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The Gap In The Bridge League Of Nations Analysis Essay

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This cartoon implies that without America the bridge would collapse. The bridge represents the League of Nations, and Uncle Sam, the personification of America is reluctant to place the keystone in the bridge to complete it. This is odd because in the Treaty of Versailles, it was Woodrow Wilson the president of America that suggested that the League of Nations as part of his fourteen points. The missing keystone demonstrates how difficult it will be for the League to function without having the United States as a member. But it was a Republican majority in Congress that blocked the USA's entry into the League, not the President. It is now known that Wilson was very, very ill during vital periods at Versailles and afterwards and probably lacked the will to win Congress around.

Summary[edit]

DescriptionThe Gap in the Bridge.png

English: Caption:The Gap in the Bridge. Cartoon about the absence of the USA from the League of Nations, depicted as the missing keystone of the arch. The cigar also symbolizes America (Uncle sam) enjoying its wealth

Date(10 December 1919)
SourcePunch Magazine 10 December 1919 Raffo, P. (1974). The League of Nations. London: The Historical Association, p. 7
Authorartist: Leonard Raven-Hill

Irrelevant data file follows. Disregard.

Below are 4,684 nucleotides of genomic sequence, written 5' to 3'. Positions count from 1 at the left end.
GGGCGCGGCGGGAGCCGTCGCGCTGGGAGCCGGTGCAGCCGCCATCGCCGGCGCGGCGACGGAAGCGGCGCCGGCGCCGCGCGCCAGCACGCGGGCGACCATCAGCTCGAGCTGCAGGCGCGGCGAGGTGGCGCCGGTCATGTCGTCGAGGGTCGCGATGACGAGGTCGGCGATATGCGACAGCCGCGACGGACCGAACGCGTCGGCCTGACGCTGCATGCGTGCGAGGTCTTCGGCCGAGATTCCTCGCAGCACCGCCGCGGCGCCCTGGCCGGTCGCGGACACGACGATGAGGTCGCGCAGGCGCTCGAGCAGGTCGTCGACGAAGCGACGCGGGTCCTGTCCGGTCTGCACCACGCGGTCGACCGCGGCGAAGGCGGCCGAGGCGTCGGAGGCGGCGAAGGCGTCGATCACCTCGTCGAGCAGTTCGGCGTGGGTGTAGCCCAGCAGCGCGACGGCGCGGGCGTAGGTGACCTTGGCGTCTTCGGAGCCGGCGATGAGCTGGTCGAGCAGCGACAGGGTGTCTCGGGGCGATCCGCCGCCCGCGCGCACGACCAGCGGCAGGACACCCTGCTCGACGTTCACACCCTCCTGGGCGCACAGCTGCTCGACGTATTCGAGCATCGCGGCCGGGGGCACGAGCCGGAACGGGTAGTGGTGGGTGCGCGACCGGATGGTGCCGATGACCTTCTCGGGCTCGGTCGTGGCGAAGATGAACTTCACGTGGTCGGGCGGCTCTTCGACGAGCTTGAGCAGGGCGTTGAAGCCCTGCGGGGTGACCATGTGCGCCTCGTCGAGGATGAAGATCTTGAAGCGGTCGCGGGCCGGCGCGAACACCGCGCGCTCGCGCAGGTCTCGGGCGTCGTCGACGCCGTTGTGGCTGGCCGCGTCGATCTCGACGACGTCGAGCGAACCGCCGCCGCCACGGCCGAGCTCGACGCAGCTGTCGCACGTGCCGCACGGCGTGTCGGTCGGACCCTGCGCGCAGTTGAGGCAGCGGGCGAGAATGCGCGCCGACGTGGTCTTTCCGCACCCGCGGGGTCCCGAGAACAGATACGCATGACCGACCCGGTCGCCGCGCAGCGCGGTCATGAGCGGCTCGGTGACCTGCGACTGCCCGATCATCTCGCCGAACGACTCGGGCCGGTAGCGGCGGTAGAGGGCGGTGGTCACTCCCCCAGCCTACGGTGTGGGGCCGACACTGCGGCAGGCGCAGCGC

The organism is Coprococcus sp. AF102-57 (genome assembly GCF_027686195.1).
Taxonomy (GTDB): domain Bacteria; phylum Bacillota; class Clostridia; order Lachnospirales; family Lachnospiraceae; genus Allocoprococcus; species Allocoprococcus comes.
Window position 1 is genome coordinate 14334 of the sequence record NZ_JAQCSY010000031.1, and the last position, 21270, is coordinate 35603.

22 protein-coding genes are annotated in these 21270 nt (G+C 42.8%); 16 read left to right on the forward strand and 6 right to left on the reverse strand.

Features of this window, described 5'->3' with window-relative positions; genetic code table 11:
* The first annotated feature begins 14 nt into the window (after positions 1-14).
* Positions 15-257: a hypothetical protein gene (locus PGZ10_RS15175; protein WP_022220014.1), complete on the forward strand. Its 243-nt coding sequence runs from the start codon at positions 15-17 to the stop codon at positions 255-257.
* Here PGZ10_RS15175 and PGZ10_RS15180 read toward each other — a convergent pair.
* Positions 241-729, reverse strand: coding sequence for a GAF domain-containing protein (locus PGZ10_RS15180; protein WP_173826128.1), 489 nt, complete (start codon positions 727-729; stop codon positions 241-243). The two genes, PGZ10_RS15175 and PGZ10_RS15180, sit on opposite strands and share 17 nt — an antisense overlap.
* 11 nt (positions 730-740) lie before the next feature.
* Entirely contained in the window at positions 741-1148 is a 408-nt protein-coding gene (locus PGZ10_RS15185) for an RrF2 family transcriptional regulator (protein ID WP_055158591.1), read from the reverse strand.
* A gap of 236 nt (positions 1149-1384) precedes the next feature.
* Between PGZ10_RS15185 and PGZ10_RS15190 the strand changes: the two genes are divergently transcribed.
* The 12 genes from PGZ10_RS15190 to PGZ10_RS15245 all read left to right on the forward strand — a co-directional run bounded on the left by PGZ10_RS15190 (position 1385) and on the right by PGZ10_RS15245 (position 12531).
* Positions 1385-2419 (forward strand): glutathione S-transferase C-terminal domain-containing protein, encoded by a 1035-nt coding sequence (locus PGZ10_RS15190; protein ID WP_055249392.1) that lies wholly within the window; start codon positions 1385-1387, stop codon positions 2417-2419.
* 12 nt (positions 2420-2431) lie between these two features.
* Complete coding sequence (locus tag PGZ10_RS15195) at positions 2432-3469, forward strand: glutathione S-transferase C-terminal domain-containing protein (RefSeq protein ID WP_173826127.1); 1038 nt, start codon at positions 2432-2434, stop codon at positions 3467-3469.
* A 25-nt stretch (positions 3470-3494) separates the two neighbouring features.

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File:The Gap in the Bridge.png

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This cartoon from the famous British magazine Punch illustrates the paradoxical situation in 1919 when it turned out that the United States (depicted as Uncle Sam), despite all the efforts made by President Thomas Woodrow Wilson (1856–1924), would not complete the building of the bridge, i.e. join the League of Nations – although the bridge had been "designed by the President of the USA", as the drawing suggests.


Leonard Raven-Hill (1867–1942), The Gap in the Bridge, cartoon, 1919, in: Punch Almanack 1919, p. 483; source: Wikimedia Commons, http://commons.wikimedia.org/wiki/File:The_Gap_in_the_Bridge.gif, public domain.

This cartoon from the famous British magazine Punch illustrates the paradoxical situation in 1919 when it turned out that the United States (depicted as Uncle Sam), despite all the efforts made by President Thomas Woodrow Wilson (1856–1924), would not complete the building of the bridge, i.e. join the League of Nations – although the bridge had been "designed by the President of the USA", as the drawing suggests.

Leonard Raven-Hill (1867–1942), The Gap in the Bridge, cartoon, 1919, in: Punch Almanack 1919, p. 483; source: Wikimedia Commons, http://en.wikipedia.org/wiki/File:The_Gap_in_the_Bridge.gif, public domain.